Neil Post, “The Medium Is the Metaphor” (Page 10)
“A message denotes a specific, concrete statement about the world. But the forms of our media, including symbols through which they permit conversation, do not make such statements. They are rather like metaphors, working by unobtrusive but powerful implication to enforce their special definitions of reality. Whether we are experiencing the world through the lens of speech or the printed word, or the television camera, our media-metaphors classify the world for us, sequence it, frame it, enlarge it, reduce it, color it, argue a case for what the world is like.”
Literally: I believe this passage is saying that while messages are “specific” and “concrete” statements about the world, but the medium in which they are transferred almost embodies its own true meaning of that message. The mediums may sometimes take on the responsibility for what we later determine is reality. Postman describes these mediums (media and symbols) as metaphors. We know that metaphors are not always literal representations of the things they stand in for. They are merely used to highlight similarities between one or more objects, ideas, or people. Mediums are also given the power to manipulate and reduce or increase the seriousness of a message.
Intellectually: This passage makes me think about a lot of things relative to our current media outlets. One of those things are our news outlets. Like Postman said, sometimes newscasters seem to be way too caught up in their appearances. They are wearing the latest fashions and are covered in makeup and fancy hairdos. While there is nothing wrong with this, in the context of news reporting, it almost takes away the seriousness of the messages attempting to be conveyed by these reporters. We may find ourselves more caught up in the “glitz and glam” of their appearances. Another example of how media may give off the wrong message about our world, is President Obama. Why do I choose Obama? Well, it’s simple. As much as I like Obama, when he is seen singing the latest lyrics to a hip-hop song, or emulating the latest dance craze, it clouds our judgement on who he is and his job title. He is the President of the United States, and unfortunately, the severity of his job title is reduced or increased, and not necessarily in a positive way.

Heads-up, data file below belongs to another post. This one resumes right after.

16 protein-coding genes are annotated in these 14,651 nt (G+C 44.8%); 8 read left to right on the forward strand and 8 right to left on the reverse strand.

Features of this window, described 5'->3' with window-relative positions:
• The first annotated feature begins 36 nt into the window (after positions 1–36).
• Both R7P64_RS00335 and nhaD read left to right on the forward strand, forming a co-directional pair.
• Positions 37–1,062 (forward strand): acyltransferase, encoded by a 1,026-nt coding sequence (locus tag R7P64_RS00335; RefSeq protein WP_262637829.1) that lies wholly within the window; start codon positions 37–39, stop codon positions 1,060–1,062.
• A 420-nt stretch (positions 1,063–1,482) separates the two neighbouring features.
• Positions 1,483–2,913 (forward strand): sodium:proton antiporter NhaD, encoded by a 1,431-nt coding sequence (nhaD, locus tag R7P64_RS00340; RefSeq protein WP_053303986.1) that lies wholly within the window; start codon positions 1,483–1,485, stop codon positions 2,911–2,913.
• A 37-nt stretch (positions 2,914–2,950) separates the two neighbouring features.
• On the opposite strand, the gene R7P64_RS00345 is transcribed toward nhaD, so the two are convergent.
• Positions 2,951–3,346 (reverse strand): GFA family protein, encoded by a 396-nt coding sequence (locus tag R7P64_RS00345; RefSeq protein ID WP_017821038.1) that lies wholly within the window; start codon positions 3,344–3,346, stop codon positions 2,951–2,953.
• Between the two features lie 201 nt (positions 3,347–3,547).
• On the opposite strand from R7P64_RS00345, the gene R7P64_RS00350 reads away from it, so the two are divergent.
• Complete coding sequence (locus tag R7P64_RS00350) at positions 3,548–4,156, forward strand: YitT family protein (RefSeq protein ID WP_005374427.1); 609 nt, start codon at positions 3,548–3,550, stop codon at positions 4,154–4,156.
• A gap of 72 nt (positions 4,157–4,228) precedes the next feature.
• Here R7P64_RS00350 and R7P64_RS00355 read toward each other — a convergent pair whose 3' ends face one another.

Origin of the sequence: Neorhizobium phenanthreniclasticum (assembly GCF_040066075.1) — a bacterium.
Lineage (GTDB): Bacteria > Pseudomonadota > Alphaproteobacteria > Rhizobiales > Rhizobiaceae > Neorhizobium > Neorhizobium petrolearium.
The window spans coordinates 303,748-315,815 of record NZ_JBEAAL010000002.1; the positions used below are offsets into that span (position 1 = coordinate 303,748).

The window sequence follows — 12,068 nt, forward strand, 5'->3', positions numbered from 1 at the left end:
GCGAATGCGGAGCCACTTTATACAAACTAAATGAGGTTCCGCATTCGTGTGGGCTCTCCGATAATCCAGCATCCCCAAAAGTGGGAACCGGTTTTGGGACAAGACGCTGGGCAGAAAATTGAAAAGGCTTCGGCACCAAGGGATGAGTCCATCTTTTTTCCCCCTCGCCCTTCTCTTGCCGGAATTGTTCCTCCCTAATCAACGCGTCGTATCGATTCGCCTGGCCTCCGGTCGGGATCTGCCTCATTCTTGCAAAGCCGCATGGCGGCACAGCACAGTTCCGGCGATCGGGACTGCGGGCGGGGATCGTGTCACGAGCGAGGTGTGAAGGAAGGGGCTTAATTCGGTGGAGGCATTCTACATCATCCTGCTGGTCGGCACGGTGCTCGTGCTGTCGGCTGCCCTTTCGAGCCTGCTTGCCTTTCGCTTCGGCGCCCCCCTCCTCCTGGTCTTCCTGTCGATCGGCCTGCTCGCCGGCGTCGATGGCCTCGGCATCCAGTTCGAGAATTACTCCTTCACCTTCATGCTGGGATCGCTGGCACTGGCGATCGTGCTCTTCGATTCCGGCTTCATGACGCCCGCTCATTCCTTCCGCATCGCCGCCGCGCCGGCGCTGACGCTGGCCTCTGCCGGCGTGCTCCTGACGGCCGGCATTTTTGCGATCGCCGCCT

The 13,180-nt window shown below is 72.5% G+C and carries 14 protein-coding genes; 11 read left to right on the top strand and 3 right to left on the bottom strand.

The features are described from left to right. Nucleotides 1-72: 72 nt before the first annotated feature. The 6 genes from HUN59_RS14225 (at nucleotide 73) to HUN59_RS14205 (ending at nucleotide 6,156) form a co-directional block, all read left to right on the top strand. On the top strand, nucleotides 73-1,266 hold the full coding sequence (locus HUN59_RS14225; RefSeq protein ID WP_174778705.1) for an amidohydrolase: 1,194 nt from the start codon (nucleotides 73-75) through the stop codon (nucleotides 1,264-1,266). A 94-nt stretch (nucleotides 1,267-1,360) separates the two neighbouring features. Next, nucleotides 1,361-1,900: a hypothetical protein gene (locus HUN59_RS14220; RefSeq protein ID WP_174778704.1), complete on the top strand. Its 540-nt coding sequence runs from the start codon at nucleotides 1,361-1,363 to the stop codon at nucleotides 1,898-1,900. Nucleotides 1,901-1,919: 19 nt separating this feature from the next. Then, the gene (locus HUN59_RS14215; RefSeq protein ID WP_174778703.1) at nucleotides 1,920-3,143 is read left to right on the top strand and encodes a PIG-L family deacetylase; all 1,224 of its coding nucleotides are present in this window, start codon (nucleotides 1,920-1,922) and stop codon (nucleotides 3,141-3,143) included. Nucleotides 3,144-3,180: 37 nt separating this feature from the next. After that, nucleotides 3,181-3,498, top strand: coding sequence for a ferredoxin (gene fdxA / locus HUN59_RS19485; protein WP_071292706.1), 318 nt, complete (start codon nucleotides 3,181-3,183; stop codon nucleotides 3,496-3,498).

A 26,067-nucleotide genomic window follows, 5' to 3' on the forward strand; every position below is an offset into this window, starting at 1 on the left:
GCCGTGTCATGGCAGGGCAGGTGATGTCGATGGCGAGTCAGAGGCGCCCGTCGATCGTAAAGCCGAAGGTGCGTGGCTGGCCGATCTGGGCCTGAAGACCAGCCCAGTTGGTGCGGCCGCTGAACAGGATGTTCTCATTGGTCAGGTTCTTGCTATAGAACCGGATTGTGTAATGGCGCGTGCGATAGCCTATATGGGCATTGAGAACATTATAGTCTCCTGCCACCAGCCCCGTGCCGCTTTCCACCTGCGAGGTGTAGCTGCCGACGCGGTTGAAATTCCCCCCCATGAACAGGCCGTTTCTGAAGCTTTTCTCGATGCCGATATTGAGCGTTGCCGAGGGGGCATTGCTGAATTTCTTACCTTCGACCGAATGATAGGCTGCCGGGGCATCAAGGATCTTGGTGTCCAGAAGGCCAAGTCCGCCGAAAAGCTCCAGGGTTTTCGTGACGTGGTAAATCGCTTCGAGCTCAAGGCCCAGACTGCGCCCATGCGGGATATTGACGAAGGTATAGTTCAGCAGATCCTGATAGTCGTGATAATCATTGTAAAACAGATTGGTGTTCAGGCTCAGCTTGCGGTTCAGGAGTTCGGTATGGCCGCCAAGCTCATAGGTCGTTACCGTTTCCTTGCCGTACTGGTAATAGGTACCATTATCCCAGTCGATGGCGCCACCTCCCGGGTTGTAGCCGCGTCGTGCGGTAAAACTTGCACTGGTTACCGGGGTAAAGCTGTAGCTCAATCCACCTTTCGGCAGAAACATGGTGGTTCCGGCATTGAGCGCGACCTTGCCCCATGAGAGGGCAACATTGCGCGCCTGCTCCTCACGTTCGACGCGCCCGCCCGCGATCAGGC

Emotionally: How does this passage make me feel? Upset. Why? Well, it’s simple. Metaphoric representations of our cultures and societies, most of them time, do more bad than good. Let us revisit the Trayvon Martin case for instance. Trayvon Martin was primarily targeted for the way he was dressed and his skin color–at least this is what the media was trying to paint this scenario as. The only reason he was confronted was because there was a negative connotation surrounding people who wear hoodies and are black. You see it all the time on TV and in newspapers. Unfortunately, suspects of color that commit crimes are often represented as just that: a hoodie-wearing thug with bad intentions. It’s upsetting because this is not the reality of the black community at all. Don’t get me wrong, there are indeed people who dress like that who are up to no good, but not every person of color that does has bad intentions.
Relationally: This passage fits into the overall message of the essay, because Postman even stated on page 6 that, “Our attention here is on how forms of public discourse regulate and even dictate what kind of content can issue from such forms.” What I believe he means is that his purpose of writing this essay was to prove that various forms of media often ties in to what becomes reality to people within the same cultures and abroad. I also think he was trying to speak on the controversy that stems from these outlets and forums. Also, on page 10 Postman argues that, “Each medium, like language itself, makes a possible a unique mode of discourse by providing a new orientation for thought, for expression, for sensibility.” I think the overall point here is that various means of communication from outside sources often shape the way we view the world. It often determines whether we’ll be entertained, apathetic or drawn in with a certain seriousness.
Thoughts on The Corporation
Here are some of the most powerful moments that stuck with me:
- Externality: Which was defined in the documentary as the effects of a transaction between two people and a third party who did not consent to the transaction. What externality is, is when a corporation makes enough profits to pay someone else to do the work and separates themselves from any type of labor.
- Abuse of Power: Corporations go into third-world countries and exploit the citizens of these places. Unfortunately, these corporations are viewed as gods because they save many people from poverty and starvation. The citizens are payed less than a dollar an hour and are even exposed to harmful chemicals and dangerous working conditions.
- Overuse of Antibiotics: The documentary talks about cows contracting an infection in their udders called mastitis from taking doses of Posilac (bovine somatotropin). The cows would then have to be treated with antibiotics. Unknowingly human beings would also be consuming these antibiotics which makes it difficult to treat other infections due to bacteria becoming resistant.
- Psychopathy: Since corporations are considered “legal persons” under the law of the land, they can also be subjected to a “mental analysis.” They exhibit common signs of psychotic behavior such as lack of empathy/remorse, constant lying and an inability to maintain meaningful relationships.
- The Best Things in Life Are Free: “What is wealth? Why isn’t clean water, fresh air and a safe environment considered wealth? Why is it only considered wealth when there’s a gate placed around it and it’s privatized?” People should not have to pay for “luxuries”, when there are several luxuries existing within nature.